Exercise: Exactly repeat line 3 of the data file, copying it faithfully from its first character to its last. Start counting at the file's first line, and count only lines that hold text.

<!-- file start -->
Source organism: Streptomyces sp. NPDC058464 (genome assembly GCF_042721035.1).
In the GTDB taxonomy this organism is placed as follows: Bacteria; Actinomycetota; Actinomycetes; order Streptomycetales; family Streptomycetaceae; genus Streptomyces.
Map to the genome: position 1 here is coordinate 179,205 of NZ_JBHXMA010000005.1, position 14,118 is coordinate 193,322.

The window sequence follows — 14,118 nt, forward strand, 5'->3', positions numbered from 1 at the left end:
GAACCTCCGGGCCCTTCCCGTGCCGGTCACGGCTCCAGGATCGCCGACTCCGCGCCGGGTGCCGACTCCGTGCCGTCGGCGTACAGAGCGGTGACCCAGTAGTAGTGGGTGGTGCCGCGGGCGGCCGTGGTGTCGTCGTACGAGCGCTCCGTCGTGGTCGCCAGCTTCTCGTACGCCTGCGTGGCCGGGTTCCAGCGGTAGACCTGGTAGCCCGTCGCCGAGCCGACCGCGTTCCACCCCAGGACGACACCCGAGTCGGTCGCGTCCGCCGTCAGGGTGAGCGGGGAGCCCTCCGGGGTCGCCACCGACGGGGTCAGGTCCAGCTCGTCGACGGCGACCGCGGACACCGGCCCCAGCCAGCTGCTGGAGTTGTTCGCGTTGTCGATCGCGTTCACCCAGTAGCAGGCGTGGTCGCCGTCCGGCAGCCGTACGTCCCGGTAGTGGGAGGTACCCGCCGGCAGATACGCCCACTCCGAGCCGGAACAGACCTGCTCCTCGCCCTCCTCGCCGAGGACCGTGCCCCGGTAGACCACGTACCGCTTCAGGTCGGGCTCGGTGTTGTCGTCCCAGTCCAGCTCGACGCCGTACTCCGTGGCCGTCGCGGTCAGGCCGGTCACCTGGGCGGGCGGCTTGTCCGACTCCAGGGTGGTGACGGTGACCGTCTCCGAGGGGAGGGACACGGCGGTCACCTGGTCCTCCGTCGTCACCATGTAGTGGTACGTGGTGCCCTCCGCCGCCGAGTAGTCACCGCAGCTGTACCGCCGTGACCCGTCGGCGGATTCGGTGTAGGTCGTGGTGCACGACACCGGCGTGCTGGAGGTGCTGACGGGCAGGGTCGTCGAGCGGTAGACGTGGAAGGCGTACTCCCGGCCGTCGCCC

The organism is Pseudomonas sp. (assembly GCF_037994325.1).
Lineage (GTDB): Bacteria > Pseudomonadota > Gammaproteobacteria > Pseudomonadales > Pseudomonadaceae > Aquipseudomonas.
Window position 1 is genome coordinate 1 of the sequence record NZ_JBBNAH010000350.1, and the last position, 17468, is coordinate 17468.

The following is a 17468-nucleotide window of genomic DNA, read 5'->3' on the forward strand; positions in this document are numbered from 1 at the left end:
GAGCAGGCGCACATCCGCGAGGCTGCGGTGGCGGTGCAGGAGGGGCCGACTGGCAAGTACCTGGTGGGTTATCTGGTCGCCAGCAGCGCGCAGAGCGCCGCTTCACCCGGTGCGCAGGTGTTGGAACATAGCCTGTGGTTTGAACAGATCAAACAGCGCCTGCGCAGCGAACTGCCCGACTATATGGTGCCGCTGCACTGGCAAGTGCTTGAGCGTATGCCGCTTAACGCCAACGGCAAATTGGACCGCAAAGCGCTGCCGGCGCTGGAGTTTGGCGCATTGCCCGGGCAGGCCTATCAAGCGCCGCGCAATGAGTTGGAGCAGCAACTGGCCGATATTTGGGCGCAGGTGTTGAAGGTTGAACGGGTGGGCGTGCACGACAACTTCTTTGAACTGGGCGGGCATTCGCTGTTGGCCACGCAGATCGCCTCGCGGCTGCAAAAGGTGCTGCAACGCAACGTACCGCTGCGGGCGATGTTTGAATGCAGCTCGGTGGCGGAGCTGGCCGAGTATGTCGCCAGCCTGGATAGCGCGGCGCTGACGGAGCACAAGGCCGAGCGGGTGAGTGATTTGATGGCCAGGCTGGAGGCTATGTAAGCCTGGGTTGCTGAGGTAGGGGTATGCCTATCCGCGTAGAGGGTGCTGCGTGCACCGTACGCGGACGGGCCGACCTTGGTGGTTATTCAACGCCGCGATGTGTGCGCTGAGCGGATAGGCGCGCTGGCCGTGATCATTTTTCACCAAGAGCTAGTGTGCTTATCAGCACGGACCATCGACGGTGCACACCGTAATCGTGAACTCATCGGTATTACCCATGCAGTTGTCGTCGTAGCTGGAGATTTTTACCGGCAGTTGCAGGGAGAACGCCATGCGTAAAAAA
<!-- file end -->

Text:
Map to the genome: position 1 here is coordinate 179,205 of NZ_JBHXMA010000005.1, position 14,118 is coordinate 193,322.